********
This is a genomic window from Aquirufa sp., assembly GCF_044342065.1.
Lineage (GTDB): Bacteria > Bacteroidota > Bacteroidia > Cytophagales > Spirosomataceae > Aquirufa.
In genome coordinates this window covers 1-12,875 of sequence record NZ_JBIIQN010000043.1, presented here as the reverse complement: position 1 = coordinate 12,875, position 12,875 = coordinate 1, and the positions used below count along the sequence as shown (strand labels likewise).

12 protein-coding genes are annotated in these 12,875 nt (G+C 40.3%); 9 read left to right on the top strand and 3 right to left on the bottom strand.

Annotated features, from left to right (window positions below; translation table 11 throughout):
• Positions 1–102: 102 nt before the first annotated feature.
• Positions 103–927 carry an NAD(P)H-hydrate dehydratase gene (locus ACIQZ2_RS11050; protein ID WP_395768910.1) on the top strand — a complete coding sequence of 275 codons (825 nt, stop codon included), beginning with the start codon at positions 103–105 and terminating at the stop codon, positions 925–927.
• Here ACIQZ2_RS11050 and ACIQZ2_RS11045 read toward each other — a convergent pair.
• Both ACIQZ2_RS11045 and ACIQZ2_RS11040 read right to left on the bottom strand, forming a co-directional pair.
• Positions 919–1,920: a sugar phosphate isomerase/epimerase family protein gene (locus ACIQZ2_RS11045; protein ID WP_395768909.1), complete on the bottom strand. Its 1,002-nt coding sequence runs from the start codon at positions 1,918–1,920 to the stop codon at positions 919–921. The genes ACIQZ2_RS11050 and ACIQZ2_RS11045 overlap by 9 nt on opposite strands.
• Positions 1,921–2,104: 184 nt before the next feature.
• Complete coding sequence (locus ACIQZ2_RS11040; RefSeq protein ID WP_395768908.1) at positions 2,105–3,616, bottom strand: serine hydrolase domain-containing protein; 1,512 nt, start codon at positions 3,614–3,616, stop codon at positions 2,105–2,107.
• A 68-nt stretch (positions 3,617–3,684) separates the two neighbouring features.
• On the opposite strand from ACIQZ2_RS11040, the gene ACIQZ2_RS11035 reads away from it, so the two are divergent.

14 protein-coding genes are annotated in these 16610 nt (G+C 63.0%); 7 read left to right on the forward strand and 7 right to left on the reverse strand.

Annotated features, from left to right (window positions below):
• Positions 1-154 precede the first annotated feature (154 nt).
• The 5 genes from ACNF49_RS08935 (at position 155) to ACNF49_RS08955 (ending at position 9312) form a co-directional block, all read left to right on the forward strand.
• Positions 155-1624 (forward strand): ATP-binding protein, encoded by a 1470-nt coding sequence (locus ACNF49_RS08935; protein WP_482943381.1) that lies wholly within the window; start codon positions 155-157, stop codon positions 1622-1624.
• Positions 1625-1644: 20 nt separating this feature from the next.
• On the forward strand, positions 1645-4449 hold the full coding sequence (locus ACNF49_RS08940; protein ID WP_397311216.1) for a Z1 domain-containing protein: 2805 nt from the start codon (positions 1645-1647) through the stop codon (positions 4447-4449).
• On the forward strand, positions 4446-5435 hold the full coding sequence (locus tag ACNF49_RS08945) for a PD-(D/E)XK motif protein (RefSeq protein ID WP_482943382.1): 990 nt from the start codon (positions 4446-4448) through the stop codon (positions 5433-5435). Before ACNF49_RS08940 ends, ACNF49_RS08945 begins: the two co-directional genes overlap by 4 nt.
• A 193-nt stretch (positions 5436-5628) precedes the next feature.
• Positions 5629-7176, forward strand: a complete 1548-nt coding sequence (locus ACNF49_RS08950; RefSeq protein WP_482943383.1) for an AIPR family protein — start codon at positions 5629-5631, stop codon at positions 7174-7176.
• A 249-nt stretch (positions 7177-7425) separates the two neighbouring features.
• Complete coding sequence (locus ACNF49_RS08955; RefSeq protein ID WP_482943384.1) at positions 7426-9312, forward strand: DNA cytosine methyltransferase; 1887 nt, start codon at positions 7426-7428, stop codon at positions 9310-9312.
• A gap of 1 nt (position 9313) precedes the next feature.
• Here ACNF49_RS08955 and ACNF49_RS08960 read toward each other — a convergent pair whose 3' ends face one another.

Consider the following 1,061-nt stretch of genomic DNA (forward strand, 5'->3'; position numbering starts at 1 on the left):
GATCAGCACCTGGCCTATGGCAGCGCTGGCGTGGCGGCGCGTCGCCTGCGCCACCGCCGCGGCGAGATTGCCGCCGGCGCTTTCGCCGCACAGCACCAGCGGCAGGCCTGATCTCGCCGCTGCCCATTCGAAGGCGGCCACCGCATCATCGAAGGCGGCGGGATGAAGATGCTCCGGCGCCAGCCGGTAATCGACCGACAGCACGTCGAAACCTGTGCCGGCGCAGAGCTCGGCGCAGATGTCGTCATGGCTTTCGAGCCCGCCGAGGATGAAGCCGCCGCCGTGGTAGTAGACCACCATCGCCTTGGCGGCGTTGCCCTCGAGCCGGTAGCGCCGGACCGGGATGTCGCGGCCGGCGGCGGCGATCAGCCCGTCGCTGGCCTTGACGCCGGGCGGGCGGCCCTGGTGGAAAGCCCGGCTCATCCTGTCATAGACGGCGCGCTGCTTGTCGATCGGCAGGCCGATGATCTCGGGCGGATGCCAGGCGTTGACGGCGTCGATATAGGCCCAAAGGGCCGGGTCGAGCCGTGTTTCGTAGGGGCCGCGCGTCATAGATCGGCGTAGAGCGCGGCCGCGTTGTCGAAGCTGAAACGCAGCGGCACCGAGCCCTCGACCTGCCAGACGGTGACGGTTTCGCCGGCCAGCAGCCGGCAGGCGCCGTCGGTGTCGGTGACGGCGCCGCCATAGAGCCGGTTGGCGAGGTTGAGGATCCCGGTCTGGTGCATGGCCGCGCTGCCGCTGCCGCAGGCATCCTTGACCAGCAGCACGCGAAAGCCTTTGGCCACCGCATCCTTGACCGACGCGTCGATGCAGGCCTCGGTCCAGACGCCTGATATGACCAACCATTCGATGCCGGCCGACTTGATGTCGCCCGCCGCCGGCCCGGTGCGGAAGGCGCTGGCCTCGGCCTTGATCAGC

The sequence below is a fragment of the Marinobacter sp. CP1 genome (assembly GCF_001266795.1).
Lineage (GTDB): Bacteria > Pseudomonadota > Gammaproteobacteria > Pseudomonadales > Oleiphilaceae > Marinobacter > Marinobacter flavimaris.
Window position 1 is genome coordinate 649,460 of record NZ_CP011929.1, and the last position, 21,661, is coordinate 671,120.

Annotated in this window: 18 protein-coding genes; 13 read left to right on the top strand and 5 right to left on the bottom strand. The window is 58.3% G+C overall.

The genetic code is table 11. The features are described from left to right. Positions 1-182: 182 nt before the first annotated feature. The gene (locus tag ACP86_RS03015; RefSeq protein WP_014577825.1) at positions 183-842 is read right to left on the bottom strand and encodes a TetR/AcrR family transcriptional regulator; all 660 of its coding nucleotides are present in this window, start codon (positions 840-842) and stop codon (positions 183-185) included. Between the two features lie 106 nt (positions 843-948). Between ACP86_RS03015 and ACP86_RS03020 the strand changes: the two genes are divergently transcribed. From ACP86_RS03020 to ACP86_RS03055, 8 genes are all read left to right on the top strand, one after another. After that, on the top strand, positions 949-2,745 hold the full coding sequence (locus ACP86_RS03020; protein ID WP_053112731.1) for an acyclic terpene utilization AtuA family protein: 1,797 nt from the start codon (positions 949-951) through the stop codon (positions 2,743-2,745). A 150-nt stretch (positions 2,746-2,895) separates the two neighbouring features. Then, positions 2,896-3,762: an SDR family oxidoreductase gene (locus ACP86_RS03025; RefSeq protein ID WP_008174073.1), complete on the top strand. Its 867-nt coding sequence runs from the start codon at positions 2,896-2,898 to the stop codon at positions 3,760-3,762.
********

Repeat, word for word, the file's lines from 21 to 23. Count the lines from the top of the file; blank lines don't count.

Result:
• On the forward strand, positions 1645-4449 hold the full coding sequence (locus ACNF49_RS08940; protein ID WP_397311216.1) for a Z1 domain-containing protein: 2805 nt from the start codon (positions 1645-1647) through the stop codon (positions 4447-4449).
• On the forward strand, positions 4446-5435 hold the full coding sequence (locus tag ACNF49_RS08945) for a PD-(D/E)XK motif protein (RefSeq protein ID WP_482943382.1): 990 nt from the start codon (positions 4446-4448) through the stop codon (positions 5433-5435). Before ACNF49_RS08940 ends, ACNF49_RS08945 begins: the two co-directional genes overlap by 4 nt.
• A 193-nt stretch (positions 5436-5628) precedes the next feature.